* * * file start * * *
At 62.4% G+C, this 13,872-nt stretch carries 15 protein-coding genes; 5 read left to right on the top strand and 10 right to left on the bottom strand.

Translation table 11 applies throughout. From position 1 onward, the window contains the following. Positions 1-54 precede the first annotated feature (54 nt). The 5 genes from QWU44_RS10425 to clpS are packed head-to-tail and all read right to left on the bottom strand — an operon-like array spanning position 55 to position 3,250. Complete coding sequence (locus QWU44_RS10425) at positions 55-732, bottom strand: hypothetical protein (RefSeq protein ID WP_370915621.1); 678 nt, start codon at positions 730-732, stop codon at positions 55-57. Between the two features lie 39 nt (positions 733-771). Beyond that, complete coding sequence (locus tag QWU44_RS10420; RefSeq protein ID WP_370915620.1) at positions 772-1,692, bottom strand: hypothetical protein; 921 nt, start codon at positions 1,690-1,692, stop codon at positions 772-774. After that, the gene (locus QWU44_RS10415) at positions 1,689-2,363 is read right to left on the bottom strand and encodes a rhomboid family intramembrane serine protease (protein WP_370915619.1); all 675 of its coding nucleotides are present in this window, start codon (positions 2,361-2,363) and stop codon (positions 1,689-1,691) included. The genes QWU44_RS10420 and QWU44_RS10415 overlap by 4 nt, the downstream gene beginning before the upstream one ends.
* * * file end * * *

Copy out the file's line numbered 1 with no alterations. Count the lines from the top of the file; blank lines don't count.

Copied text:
At 62.4% G+C, this 13,872-nt stretch carries 15 protein-coding genes; 5 read left to right on the top strand and 10 right to left on the bottom strand.